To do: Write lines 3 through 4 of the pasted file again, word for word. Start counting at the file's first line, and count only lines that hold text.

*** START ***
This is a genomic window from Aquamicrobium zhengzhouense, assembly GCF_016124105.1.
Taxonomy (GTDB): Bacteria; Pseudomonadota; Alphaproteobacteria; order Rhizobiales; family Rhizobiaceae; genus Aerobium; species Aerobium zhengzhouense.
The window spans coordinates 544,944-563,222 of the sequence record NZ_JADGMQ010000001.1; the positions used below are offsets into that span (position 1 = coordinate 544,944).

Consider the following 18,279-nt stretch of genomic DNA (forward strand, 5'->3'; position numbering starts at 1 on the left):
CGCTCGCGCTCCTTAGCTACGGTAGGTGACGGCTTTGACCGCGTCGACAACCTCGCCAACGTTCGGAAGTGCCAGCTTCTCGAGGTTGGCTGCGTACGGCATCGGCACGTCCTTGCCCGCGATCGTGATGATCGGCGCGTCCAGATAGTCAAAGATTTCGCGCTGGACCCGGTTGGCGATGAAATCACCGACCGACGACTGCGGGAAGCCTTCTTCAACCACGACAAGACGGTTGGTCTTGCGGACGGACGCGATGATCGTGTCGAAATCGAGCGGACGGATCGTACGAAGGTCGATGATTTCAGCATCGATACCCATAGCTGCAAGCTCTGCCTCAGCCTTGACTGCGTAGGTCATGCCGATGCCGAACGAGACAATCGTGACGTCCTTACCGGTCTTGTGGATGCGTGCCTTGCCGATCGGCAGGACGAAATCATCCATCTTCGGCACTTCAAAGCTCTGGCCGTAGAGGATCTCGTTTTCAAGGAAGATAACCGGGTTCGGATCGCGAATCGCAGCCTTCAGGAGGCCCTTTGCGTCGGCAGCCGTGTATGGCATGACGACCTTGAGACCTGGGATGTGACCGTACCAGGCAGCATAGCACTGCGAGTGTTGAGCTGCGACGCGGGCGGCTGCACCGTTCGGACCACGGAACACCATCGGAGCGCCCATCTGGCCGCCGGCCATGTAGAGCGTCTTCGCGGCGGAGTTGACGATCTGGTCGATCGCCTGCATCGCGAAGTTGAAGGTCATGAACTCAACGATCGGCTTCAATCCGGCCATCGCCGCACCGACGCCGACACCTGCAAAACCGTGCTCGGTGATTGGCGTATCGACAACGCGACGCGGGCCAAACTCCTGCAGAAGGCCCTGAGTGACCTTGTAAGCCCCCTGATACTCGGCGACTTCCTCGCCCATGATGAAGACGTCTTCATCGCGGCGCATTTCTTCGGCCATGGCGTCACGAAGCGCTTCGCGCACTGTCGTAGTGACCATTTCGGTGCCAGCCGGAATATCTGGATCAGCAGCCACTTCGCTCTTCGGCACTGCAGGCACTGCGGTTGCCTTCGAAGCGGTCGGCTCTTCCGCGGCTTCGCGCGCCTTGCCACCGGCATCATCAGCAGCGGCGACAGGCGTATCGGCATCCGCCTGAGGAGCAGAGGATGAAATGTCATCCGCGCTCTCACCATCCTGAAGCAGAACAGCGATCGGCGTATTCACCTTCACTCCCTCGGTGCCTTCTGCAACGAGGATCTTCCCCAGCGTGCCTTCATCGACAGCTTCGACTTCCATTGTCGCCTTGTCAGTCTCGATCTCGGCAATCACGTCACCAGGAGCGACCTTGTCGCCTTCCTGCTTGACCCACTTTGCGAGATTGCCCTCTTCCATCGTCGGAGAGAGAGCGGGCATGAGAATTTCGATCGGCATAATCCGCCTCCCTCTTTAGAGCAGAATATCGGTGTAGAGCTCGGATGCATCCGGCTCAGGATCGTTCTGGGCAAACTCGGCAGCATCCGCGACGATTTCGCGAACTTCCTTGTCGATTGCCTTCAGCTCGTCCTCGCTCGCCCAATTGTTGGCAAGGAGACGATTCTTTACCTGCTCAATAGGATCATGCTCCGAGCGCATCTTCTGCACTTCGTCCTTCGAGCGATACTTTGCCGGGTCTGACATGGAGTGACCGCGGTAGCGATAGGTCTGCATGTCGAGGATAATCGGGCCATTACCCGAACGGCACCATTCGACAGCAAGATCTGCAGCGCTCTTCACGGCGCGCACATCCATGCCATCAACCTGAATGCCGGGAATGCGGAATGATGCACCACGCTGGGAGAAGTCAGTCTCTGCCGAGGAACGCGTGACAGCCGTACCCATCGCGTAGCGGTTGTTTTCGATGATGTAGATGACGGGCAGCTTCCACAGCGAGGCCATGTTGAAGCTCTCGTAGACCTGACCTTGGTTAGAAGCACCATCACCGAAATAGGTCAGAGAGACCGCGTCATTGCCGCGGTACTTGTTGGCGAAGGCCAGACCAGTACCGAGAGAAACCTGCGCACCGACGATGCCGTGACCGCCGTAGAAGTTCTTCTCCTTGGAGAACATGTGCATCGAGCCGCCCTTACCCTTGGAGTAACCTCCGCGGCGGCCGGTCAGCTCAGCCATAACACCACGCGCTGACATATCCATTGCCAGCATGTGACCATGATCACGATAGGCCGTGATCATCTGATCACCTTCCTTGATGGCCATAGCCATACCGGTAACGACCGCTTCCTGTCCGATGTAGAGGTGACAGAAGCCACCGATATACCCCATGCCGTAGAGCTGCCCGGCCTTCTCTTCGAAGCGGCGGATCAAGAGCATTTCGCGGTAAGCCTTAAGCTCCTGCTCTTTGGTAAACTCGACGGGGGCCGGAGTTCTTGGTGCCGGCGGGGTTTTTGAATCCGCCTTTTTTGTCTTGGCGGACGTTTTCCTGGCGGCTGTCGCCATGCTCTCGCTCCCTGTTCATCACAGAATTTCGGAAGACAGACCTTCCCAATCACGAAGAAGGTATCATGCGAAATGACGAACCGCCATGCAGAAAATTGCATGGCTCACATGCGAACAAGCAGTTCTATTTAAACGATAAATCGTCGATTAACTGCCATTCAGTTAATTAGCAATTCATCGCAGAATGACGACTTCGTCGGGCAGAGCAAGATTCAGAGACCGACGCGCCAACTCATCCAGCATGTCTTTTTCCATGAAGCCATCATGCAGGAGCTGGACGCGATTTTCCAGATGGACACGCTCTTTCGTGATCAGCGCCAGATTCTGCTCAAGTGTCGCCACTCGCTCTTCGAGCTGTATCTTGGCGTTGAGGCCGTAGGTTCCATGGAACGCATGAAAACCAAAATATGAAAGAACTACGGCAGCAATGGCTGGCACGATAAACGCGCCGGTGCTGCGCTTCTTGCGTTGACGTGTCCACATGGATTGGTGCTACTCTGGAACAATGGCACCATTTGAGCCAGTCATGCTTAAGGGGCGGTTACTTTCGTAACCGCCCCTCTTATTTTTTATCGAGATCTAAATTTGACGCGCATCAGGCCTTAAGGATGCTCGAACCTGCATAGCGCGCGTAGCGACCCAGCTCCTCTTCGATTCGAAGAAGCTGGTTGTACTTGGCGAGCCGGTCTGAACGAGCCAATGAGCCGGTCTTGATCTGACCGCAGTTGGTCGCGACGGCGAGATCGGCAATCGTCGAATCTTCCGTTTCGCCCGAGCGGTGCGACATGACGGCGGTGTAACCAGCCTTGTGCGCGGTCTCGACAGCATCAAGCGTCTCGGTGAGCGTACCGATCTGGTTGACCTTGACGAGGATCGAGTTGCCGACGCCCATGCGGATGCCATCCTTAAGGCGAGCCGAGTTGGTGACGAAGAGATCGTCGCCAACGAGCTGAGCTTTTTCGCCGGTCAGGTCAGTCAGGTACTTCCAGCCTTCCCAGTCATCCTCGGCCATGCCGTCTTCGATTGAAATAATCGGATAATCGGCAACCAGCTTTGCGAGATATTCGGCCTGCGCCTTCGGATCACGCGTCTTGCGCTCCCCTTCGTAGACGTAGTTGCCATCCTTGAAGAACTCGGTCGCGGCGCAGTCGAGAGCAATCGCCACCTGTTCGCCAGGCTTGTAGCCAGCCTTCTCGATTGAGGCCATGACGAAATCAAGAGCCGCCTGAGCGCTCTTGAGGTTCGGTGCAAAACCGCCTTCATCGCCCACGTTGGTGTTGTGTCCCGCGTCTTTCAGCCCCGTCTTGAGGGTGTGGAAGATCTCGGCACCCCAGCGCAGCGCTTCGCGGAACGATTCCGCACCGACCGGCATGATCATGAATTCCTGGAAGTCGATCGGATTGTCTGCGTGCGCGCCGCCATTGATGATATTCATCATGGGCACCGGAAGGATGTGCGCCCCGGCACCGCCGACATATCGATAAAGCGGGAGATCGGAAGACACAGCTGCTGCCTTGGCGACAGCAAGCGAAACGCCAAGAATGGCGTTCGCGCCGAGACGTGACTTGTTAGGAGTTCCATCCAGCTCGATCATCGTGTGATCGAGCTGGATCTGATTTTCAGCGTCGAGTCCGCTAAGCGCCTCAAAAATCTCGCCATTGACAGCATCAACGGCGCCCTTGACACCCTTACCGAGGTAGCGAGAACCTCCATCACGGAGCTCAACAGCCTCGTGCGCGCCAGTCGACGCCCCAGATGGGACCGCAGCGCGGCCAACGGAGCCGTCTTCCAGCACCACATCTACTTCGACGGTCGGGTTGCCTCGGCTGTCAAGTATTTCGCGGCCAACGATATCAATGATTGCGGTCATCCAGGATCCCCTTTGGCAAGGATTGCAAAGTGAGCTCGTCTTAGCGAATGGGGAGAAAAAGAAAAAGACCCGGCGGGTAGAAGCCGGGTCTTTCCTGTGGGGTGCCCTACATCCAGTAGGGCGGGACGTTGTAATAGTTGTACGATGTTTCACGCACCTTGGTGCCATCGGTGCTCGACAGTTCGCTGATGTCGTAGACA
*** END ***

The window spans coordinates 544,944-563,222 of the sequence record NZ_JADGMQ010000001.1; the positions used below are offsets into that span (position 1 = coordinate 544,944).

Consider the following 18,279-nt stretch of genomic DNA (forward strand, 5'->3'; position numbering starts at 1 on the left):